3 Min Read
* Fed minutes show policymakers eyeing faster rate hikes
* Ford, GM rise on December U.S. auto sales
* Comcast up after price target increase
* Indexes up: Dow 0.28 pct, S&P 0.57 pct, Nasdaq 0.90 pct (Updates to afternoon)
By Noel Randewich
Jan 4 (Reuters) - Wall Street held onto gains on Wednesday after minutes from the Fed's December meeting showed policymakers were concerned that quicker economic growth under President-elect Donald Trump could require faster interest-rate increases.
U.S. stocks have surged over the past two months on expectations that Trump will stimulate the economy with tax cuts and infrastructure spending, and eliminate regulations in the financial industry.
But investors also worry that stimulating the economy could stir inflation and push the U.S. Federal Reserve to raise interest rates more aggressively than anticipated.
"Clearly, some of the members on the committee are taking a look at proposed fiscal changes, whether that's tax cuts or infrastructure spending," said Chris Zaccarelli, Chief Investment Officer for Cornerstone Financial Partners. "It's confirmation of what people were already expecting."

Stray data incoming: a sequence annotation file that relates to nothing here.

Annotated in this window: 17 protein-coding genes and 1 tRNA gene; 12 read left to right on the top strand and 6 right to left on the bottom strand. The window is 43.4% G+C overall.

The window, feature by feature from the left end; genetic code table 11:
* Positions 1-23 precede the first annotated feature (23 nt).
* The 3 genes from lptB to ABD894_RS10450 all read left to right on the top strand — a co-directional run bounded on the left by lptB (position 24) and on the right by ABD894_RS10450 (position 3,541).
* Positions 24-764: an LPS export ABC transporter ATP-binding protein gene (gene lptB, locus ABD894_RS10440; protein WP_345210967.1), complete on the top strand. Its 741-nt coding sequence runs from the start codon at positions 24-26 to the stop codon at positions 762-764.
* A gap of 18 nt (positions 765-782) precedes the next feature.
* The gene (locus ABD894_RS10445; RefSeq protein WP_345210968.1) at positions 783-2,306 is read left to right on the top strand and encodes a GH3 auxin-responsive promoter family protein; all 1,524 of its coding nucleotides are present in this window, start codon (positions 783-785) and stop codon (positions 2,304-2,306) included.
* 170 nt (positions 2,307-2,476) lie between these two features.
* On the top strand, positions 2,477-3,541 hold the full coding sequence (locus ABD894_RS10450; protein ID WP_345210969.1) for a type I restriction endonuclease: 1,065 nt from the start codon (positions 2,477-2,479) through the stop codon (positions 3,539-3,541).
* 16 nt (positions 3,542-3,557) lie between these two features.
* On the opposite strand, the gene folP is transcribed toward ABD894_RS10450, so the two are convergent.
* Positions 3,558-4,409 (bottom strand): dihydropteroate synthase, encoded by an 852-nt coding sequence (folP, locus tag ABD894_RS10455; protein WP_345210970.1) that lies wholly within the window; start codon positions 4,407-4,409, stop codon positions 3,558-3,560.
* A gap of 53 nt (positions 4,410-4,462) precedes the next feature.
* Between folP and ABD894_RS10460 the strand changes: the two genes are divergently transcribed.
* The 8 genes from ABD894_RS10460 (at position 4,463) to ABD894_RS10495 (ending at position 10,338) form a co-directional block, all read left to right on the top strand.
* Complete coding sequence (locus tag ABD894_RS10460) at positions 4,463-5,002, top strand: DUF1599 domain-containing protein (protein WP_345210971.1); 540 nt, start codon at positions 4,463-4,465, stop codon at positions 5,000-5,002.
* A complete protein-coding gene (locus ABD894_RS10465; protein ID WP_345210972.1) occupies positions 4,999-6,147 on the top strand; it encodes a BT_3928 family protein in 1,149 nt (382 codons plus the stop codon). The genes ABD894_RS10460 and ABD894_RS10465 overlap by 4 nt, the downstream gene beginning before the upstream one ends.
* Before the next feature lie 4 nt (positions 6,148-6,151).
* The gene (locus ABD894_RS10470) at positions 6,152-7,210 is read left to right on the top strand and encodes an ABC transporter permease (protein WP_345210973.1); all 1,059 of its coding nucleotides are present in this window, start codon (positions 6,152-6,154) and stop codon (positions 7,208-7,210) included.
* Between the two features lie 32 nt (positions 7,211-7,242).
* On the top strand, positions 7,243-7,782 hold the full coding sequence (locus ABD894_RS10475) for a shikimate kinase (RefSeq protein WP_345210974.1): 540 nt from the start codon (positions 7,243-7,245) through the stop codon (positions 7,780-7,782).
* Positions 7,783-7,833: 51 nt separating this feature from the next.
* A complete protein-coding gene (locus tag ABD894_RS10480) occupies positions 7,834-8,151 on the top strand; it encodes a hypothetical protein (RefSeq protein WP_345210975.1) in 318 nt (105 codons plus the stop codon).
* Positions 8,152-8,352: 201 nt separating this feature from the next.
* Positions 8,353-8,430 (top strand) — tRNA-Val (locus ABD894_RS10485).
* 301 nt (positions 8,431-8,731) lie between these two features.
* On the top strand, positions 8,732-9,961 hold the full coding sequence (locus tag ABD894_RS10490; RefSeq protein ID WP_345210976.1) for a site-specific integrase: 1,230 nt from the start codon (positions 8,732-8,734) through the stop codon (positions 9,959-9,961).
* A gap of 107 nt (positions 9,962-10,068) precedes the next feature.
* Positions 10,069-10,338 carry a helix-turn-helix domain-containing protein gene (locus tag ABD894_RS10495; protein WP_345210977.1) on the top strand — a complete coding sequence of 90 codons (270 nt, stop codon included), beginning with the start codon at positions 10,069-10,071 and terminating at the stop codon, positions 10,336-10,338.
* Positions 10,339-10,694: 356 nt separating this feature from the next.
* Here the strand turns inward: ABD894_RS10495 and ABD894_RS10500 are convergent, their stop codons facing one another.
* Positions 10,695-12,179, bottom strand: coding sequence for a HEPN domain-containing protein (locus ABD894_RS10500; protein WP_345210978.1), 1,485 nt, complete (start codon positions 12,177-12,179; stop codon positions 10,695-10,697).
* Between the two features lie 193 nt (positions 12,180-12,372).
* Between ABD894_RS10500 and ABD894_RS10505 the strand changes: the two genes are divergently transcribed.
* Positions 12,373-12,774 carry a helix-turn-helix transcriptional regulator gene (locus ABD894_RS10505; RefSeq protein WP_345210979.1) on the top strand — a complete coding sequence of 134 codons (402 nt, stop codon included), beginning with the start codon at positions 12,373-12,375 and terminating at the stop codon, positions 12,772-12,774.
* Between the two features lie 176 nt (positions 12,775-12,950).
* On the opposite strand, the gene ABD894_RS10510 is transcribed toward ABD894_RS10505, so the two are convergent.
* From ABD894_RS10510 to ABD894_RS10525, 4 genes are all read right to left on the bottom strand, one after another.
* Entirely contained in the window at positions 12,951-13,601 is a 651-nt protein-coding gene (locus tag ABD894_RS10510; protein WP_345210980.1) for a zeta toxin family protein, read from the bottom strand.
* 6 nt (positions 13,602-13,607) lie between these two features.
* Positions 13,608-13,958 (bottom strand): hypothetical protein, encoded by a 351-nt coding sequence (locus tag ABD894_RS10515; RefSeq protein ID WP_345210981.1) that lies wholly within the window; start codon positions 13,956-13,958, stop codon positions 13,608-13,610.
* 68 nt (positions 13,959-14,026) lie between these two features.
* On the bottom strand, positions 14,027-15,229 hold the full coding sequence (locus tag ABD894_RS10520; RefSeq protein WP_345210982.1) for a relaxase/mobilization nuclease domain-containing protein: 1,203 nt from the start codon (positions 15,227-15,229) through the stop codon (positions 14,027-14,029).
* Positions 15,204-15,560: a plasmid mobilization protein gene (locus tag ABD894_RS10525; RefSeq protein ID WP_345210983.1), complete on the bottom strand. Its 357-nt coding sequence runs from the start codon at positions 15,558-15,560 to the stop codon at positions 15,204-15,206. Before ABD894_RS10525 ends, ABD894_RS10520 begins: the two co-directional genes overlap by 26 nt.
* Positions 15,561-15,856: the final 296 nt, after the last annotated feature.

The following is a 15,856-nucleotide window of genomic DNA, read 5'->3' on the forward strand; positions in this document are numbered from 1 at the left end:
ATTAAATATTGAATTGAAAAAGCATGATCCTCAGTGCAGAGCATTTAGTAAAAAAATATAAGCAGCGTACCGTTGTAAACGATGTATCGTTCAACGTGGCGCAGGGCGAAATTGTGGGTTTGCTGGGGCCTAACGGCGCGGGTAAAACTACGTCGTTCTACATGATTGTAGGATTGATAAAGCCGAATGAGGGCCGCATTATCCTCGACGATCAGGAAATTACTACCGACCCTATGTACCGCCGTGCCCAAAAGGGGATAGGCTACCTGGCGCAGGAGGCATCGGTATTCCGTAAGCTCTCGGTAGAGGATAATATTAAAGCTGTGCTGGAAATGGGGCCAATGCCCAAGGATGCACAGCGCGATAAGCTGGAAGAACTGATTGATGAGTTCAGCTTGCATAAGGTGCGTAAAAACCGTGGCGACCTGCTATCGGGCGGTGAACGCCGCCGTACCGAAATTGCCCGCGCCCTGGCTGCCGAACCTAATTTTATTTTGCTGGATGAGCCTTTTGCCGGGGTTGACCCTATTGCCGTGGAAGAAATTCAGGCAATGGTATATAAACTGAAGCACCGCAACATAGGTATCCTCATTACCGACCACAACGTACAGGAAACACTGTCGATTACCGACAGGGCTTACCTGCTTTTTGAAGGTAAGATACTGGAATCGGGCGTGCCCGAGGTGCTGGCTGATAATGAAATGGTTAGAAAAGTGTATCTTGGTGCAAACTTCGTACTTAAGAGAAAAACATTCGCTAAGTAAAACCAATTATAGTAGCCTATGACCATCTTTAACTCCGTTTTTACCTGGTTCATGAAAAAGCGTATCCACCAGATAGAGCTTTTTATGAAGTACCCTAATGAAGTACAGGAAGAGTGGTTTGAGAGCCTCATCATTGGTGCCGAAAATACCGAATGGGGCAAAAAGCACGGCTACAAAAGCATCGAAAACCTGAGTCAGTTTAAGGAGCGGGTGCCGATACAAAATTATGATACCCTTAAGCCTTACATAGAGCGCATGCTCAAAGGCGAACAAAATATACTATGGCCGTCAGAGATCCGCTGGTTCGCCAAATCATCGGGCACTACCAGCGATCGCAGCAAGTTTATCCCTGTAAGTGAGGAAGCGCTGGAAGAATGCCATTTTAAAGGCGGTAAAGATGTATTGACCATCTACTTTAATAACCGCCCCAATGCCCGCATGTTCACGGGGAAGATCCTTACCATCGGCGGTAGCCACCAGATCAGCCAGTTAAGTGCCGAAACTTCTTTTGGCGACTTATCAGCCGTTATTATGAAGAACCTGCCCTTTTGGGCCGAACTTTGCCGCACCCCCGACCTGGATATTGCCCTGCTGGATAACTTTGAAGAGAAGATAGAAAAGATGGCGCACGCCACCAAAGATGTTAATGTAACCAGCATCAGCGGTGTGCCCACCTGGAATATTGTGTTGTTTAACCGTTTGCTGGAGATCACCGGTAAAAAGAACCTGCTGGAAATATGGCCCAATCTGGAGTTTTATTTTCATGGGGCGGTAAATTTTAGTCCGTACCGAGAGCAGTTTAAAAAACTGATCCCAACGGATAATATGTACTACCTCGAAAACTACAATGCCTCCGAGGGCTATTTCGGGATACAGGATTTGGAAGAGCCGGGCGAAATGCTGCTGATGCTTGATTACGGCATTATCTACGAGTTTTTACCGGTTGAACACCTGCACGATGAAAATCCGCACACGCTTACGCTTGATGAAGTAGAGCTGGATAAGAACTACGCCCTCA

Extremely low interest have fueled a stock market rally since the 2008 financial crisis and investors worry that raising rates will crimp future increases.
With just over two weeks left before Trump takes office, and the Dow Jones Industrial Average approaching the never-before-reached 20,000 mark, investors also say they need to see evidence that his campaign-trail promises will be approved by Republican lawmakers.
At 2:27 p.m. ET, the Dow was up 0.28 percent to 19,938.17 points and the S&P 500 had gained 0.57 percent to 2,270.69.
The Nasdaq Composite added 0.9 percent to 5,477.83.
The S&P 500 consumer discretionary sector rose 1.31 percent and was on track for its best day in nearly a month, helped by gains in automakers.
Both General Motors and Ford rose over 4 percent after posting better-than-expected U.S. sales in December.
Nine of the 11 major S&P 500 sectors were higher, with just the energy and telecommunications sectors at a loss.
Gilead Sciences jumped 3.24 percent after the biopharmaceutical company named a new oncology chief.
Comcast rose 1.01 percent after Macquarie raised its price target.
Advancing issues outnumbered declining ones on the NYSE by a 5.45-to-1 ratio; on Nasdaq, a 3.75-to-1 ratio favored advancers.
The S&P 500 posted 25 new 52-week highs and no new lows; the Nasdaq Composite recorded 136 new highs and 15 new lows. (Additional reporting by Yashaswini Swamynathan in Bengaluru; Editing by Nick Zieminski)